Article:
Big Brother Gets Closer

I’m not a conspiracy theorist by any stretch of the imagination. Neither do I consider myself more than mildly paranoid. However, when I read about governments making moves to collect data on private citizens with no history of subversive behaviour whatsoever, I don’t get paranoid, but I do get concerned. This is one of those times.

Britain’s Home Office is looking seriously at the idea of monitoring Facebook, My Space and Bebo, requiring all social networking sites to keep data on every member, who their friends are, and who they have contact via their personal pages. This comes on top of plans to store information about every phone call, email and Internet visit made by everyone in the United Kingdom.

Given all this on top of America’s Homeland Security Act and similar moves all over the western world I have to think George Orwell will be wearing a wry smile on his face if he’s looking on from whatever afterlife there may be. There has never been a better cover than the “war on terror” for government spying on its citizens. I’m reminded of a song by Kris Kristopherson titled The Law Is For Protection Of The People. One of the last parts of the lyrics goes like this:

So thank your lucky stars you’ve got protection
Walk the line, and never mind the cost
And don’t wonder who them lawmen was protecting
When they nailed the saviour to the cross.

I’m not a Christian, but the sentiment remains the same. Too many people are too willing to give up privacy and freedom when those who are supposed to be saving us apply fear in big doses.

However, Vernon Coaker, a Home Office minister sees it differently. In an exchange with the Liberal Democrat home affairs spokesman Tom Brake he stated: “It is absolutely right to point out the difficulty of ensuring we maintain a capacity to deal with crime and issues of national security – and where that butts up against privacy.”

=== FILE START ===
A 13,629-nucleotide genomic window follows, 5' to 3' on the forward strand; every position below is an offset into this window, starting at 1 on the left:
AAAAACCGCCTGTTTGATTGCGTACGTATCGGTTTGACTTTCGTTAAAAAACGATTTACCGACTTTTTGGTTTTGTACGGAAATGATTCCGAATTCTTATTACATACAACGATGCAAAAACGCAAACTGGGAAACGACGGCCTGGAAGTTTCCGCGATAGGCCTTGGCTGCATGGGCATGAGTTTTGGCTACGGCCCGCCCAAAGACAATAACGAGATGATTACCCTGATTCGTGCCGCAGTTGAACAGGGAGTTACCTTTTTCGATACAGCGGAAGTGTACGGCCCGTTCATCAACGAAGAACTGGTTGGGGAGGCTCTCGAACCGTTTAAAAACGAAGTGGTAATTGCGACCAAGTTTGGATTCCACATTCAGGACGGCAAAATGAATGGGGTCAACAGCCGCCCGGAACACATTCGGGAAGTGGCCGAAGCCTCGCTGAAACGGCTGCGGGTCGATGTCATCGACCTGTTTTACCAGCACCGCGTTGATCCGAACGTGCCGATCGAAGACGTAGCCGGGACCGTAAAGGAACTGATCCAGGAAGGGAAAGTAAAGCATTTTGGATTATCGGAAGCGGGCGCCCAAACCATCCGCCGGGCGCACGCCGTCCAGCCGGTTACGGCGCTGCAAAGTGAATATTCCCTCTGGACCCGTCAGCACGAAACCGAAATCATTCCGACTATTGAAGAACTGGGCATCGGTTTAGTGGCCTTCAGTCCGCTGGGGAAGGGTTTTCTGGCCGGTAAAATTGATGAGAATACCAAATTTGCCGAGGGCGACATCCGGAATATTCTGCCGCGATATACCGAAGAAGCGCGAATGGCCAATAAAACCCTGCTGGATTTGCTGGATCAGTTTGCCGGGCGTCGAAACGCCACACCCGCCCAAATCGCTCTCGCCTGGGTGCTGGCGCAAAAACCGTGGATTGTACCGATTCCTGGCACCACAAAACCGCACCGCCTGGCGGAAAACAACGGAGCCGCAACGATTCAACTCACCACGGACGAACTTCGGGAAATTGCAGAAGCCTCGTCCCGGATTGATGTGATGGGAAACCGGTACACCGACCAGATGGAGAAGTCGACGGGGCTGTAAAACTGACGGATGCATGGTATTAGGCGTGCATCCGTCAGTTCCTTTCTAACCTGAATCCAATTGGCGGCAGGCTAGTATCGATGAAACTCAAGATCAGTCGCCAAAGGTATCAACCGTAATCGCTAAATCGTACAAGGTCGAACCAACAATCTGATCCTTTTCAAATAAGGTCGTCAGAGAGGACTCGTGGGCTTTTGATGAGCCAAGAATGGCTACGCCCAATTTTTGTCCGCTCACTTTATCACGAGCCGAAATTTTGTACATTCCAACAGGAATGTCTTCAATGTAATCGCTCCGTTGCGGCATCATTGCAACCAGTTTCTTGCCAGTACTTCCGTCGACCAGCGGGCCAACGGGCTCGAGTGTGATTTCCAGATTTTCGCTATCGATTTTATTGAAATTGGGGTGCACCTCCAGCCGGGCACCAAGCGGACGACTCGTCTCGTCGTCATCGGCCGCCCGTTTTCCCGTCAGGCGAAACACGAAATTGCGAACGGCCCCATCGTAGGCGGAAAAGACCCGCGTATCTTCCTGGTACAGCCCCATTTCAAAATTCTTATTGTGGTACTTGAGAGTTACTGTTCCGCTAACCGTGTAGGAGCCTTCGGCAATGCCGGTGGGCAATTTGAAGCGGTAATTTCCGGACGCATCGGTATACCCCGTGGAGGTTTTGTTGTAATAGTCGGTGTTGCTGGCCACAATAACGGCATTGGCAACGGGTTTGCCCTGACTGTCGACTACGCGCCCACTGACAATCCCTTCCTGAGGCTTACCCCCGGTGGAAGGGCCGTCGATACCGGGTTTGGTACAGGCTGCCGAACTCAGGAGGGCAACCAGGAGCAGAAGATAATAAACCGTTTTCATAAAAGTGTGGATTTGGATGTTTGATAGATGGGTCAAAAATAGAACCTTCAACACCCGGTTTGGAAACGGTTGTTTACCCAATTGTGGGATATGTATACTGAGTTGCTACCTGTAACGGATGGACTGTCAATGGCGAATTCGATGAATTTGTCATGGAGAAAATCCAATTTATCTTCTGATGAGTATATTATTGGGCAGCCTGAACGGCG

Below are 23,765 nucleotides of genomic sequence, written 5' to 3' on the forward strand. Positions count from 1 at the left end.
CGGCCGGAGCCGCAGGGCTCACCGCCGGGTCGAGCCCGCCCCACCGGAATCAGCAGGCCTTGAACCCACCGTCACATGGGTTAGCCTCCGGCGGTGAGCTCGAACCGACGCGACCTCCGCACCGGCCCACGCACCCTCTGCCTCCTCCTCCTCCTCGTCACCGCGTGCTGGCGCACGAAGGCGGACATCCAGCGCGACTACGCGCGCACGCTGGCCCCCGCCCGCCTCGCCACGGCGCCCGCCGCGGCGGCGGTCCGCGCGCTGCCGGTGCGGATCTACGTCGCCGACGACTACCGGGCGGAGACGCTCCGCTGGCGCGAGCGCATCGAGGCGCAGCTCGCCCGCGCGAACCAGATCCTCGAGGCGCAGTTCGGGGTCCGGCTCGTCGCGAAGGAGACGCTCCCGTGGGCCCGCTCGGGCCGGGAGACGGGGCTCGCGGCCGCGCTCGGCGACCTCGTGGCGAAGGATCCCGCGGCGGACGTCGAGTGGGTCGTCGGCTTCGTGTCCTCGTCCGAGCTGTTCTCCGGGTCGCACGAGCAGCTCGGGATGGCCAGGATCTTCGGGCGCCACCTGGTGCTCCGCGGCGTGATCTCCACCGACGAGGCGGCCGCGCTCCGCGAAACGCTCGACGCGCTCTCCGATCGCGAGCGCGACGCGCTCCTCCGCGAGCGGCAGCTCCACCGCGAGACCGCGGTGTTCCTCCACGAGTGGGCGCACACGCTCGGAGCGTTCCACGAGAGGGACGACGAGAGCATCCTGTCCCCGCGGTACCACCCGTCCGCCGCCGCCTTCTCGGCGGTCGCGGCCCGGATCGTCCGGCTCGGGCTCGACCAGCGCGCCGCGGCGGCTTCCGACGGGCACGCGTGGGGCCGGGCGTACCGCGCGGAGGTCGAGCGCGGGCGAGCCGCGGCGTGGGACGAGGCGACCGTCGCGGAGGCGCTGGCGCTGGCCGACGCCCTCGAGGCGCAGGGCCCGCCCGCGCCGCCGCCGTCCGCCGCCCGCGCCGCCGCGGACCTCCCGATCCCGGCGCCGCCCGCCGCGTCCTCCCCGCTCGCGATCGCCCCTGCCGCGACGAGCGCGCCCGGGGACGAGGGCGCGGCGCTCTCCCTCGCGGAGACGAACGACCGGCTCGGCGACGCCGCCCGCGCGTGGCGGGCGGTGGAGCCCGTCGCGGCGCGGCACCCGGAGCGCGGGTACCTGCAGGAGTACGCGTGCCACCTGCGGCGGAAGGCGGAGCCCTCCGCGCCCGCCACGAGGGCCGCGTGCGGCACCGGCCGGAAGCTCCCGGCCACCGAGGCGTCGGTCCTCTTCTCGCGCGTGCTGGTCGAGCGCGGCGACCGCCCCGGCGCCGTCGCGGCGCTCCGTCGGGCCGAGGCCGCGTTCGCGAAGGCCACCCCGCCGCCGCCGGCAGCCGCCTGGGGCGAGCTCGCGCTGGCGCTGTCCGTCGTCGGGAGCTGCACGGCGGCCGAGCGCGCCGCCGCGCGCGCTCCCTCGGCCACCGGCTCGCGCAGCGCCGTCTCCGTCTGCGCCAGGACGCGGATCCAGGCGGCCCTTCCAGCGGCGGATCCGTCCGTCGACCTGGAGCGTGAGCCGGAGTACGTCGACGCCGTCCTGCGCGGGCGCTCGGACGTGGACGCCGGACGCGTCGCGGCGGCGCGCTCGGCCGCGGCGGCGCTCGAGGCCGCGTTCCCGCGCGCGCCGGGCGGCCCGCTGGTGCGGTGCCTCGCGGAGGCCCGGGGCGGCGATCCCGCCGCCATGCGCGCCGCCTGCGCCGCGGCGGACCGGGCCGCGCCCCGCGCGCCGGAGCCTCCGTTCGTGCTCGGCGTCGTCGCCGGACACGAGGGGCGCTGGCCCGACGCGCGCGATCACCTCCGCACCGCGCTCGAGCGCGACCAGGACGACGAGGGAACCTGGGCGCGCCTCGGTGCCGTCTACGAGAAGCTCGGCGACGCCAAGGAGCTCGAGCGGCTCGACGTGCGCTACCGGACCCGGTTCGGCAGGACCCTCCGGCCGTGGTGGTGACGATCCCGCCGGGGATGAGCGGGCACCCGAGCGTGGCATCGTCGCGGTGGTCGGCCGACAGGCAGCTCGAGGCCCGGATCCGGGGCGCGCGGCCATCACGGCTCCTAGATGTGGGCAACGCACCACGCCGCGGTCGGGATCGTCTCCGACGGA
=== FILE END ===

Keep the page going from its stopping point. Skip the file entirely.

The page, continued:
This tendency for conservative governments to look first and foremost to curtailing the liberties of it’s citizens in the name of fighting crime and terrorism should be alarming all of us. Wherever they choose to trample the liberties of their citizens they should be voted out, and it should be made clear to them why. There is no demonstrable evidence that fear mongering and curtailing of rights can or will protect anyone in any way. It’s all smoke and mirrors, and we need a grass roots uprising to put a stop to it.

Isabella Sankey, policy director at Liberty, an independent human rights organisation which works to defend and extend rights and freedoms in England and Wales, said: “Even before you throw social networking sites into the mix, the proposed central communications database is a terrifying prospect. It would allow the government to record every email, text message and phone call and would turn millions of innocent Britons into permanent suspects.”

Similar agendas have been voiced here in New Zealand, and with a new conservative government in power, and getting more conservative every day, i’m sure we’ll be hearing more such ideas here. I’m hopful Kiwis will be wise enough to see such moves for what they are, the thin edge of a wedge designed to take away our liberties.


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